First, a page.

Dennis Lehane

Live By Night


Ben Affleck has already proved his worth as a director – Gone Baby Gone and Argo are just two examples that spring to mind – and adaptations of the novels of Dennis Lehane have already yielded cinematic gold on several occasions, so it’s hard to pin down exactly why Live By Night fails to measure up to expectation. It’s a handsomely mounted production, its 1920s setting lovingly evoked and there’s a stellar cast in evidence, with the likes of Brendan Gleeson, Chris Cooper and Elle Fanning submitting strong performances in what amount to little more than cameo roles. But there’s an overpowering conviction that the film is simply trying to cover too many bases for its own good, that a simpler, more linear narrative  would have exerted a stronger grip on its intended audience.

Affleck plays Irish-American Joe Coughlin, an ‘outlaw’ with his own moral code. As he puts it, he doesn’t mind working for gangsters, he just doesn’t want to be one. Which is, it has to be said,  a fairly nebulous difference. After a violent brush with New York Irish mob boss, Albert White (Robert Glenister), results in a lengthy stay in the chokey, Coughlin goes to work for the Italian mob, run by Maso Pescatore (Remo Girone) and finds himself relocating to Florida, where he becomes a major player in the burgeoning rum-running business. He also romances and marries Graciela (Zoe Saldana) and it begins to look as though a pleasant future is assured for both of them. But when Pescatore’s plans for a big casino go awry (largely because of Joe’s refusal to be as villainous as he actually needs to be), it soon becomes clear that there will be the inevitable deadly reckoning…

This is by no means a terrible film and, every now and then, events do spark into fitful life. An early car chase featuring vintage automobiles is decent enough and Elle Fanning’s role as a former heroin addict who turns to religion for salvation is briefly diverting, but too often events become bogged down in a lot of talking and not enough action. And the screenplay seems to want to have a bit of everything, involving as it does the Ku Klux Klan, Latin American swing music and whatever else happens to be wandering across the cinematic horizon. Even the film’s climactic shootout is followed by another half hour of loose ends being tied, all of which goes to dilute its appeal.

Which is a shame because it’s evident that much love and care has gone into the making of Live By Night. A stronger hand in the editing booth would probably have delivered a different viewing experience but, as it stands, this is to be filed under M for ‘Meh.’

3.4 stars

Philip Caveney

The Drop



Based on a short story by Denis Lehane, The Drop is a slow-burning crime drama that revolves around a seedy bar in Brooklyn. Here, Bob Saginowski (Tom Hardy) serves the drinks, under the watchful eye of his cousin Marv (James Gandolphini in his final screen role.) The bar is a regular ‘drop’ for the Chechnyan gang lords who actually own the place, somewhere to deposit illicit money generated by drugs, prostitution, protection rackets… you name it. Over the years, Marv and Bob have learned that it’s safer to just go along with things, rather than bringing the wrath of their employers down on their heads. But when Bob chances upon a badly beaten puppy in a litter bin belonging to Nadia (Noomi Rapace) things get a little more complicated – she is the ex girlfriend of Eric Deeds (Matthias Schoenearts) the puppy’s owner and a self-professed killer. It soon becomes clear that Deeds wants his dog (and Nadia) back – he doesn’t seem to make much distinction between the two of them. Then, an armed robbery at the bar relieves the ‘owners’ of $5,000 and it’s inevitable that the Chechnyans are going to want their money back…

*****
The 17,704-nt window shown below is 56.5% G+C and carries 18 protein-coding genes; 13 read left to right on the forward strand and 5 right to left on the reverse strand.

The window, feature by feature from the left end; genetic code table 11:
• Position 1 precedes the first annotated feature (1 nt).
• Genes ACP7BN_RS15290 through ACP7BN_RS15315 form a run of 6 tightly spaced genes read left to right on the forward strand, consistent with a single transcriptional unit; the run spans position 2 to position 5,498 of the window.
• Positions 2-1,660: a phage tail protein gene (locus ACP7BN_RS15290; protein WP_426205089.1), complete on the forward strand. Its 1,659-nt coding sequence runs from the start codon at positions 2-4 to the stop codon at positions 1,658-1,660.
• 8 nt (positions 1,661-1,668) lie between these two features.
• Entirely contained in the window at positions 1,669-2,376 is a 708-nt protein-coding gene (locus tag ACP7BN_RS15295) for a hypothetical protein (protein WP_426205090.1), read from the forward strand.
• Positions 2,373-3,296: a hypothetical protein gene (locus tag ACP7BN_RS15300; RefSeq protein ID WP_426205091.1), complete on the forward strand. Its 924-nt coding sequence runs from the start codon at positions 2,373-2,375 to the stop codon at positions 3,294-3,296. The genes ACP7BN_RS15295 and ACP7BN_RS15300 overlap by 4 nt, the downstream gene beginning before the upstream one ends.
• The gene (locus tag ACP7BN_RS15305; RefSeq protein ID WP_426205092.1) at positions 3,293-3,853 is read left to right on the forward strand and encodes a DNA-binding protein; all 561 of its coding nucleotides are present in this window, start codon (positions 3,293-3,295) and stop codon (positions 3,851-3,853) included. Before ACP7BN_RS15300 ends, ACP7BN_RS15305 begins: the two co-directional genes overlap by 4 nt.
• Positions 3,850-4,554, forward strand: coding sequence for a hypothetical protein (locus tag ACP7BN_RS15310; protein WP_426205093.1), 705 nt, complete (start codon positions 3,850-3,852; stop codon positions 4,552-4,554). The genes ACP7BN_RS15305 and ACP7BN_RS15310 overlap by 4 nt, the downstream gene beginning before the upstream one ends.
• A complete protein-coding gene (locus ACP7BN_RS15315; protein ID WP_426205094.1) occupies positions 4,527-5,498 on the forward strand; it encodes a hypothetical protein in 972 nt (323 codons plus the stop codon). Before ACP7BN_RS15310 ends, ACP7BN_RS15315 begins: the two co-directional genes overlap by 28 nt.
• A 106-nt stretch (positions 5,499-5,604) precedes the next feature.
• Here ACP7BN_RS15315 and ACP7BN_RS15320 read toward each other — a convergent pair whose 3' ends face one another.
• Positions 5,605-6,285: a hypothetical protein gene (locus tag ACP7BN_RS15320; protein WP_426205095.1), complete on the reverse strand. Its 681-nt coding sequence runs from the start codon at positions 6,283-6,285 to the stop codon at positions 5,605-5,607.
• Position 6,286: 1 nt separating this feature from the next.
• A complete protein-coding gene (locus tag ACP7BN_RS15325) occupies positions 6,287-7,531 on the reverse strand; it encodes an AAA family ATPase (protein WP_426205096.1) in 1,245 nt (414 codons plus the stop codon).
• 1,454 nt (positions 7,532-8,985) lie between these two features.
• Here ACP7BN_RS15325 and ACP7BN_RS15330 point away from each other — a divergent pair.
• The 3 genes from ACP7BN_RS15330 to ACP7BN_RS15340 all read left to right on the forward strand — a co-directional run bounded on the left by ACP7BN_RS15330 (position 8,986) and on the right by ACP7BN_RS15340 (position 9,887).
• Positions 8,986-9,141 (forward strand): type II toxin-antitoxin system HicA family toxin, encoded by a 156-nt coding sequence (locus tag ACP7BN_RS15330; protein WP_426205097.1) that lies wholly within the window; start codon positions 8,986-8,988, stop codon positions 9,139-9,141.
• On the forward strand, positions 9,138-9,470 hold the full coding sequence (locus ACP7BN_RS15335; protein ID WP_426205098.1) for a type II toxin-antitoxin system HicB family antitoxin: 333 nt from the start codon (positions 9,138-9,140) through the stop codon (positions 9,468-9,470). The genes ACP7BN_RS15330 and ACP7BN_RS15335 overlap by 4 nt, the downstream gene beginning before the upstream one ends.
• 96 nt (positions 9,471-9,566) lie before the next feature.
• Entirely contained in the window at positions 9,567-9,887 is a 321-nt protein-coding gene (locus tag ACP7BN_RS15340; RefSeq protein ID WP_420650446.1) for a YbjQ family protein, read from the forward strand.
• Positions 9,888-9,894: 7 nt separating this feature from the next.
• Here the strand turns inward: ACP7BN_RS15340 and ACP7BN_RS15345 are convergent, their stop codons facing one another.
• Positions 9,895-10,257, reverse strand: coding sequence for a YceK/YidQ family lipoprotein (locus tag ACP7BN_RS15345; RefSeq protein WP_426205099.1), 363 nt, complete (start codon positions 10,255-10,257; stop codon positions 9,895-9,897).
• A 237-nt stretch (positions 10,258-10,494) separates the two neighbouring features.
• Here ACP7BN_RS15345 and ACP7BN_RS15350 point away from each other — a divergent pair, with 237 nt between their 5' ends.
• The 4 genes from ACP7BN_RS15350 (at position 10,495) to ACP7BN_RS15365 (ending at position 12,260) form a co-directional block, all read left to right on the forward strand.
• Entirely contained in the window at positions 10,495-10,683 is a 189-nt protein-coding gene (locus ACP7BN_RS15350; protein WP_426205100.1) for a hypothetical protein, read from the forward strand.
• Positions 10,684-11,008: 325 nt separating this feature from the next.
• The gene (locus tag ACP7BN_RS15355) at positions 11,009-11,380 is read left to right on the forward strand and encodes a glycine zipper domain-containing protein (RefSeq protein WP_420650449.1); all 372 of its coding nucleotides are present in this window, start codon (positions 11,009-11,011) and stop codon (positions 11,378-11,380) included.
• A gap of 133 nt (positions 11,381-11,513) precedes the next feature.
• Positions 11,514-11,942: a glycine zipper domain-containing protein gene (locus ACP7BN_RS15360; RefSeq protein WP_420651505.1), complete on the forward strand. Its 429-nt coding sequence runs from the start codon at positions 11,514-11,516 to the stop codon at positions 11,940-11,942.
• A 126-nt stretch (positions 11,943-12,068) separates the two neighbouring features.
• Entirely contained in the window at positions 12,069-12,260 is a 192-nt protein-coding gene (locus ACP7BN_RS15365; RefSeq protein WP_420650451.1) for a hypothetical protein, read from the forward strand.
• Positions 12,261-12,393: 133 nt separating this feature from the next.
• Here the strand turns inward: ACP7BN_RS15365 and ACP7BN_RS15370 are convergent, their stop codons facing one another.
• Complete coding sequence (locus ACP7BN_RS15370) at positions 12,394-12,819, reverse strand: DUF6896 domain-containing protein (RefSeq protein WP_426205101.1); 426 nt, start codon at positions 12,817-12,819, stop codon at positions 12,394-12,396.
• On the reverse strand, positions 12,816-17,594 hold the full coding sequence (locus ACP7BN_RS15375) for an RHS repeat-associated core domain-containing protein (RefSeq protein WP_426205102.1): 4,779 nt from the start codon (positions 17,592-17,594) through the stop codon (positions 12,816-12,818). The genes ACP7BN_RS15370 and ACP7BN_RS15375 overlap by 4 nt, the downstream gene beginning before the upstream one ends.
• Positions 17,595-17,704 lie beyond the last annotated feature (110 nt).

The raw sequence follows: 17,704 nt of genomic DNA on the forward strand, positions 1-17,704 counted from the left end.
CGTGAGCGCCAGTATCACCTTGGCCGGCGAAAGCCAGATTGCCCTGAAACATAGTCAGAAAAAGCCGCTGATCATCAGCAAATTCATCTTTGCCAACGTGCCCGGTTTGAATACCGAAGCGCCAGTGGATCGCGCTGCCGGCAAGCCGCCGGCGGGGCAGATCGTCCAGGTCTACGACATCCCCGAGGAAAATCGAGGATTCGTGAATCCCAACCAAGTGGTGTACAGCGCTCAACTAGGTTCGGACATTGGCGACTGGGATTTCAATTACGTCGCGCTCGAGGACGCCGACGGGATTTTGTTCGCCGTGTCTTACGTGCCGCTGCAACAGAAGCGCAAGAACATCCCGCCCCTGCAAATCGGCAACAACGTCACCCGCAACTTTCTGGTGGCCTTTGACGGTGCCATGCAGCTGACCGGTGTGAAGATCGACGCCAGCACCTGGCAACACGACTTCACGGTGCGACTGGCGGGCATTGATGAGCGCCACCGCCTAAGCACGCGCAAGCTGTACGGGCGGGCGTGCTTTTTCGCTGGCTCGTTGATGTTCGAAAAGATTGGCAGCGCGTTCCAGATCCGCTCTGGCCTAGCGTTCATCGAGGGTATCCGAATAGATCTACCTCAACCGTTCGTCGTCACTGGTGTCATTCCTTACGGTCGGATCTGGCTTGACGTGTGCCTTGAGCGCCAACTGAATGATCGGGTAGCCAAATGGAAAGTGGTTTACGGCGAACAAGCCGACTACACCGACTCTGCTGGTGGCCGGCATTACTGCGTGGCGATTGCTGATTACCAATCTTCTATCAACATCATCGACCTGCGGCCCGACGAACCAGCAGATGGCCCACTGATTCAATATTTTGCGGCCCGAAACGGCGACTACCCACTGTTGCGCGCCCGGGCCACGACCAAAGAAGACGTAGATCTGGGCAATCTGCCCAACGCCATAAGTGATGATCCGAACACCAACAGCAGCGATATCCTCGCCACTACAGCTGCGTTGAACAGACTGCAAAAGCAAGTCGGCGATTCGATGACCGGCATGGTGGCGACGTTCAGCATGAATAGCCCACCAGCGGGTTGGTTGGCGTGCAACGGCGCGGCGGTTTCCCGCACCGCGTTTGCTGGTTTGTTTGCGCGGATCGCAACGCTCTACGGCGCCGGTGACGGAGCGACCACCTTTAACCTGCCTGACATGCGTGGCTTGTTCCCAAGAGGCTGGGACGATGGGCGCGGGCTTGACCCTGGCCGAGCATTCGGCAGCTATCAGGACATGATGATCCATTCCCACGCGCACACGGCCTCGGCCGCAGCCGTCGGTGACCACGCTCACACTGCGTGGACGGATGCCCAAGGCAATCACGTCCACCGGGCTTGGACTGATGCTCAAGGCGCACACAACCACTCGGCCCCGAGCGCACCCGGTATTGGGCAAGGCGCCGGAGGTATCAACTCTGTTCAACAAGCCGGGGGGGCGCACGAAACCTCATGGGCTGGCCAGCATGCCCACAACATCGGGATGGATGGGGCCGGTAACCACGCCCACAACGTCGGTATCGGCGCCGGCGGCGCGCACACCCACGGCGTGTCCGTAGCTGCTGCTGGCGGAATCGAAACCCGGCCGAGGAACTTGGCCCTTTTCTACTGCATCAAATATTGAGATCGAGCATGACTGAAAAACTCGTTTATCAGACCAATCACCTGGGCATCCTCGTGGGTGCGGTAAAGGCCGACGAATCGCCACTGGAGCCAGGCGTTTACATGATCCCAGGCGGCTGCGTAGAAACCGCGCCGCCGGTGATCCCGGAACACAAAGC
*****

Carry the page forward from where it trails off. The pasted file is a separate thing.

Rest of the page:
Hardy is terrific in the lead role. He seems to be channeling Brando’s memorable turn as boxer Terry Molloy in On The Waterfront, delivering a hugely appealing character that seems as helpless as he is vulnerable. But in Lehane’s world, still waters run deep and there are a couple of twists in the narrative that are sure to take you by surprise. Gandolphini bows out in style, depicting a man who is impelled towards crime, not because of greed but by personal circumstance. This movie shows a side of America that we rarely see on film, an unabashedly blue collar world of grime, debt and criminal corruption. Though it takes its time to reveal the whole story, there’s a constant simmering threat of violence hanging over everything that happens and the conclusion, when it finally arrives, is brutal and shattering.

While in no way a ‘big’ movie, The Drop has a confident, engrossing narrative and is yet another notch in Hardy’s chameleon-like ability to portray characters from all continents and all walks of life. And it serves as a fine farewell for James Gandolphini, to whom the film is respectfully dedicated.

3.9 stars

Philip Caveney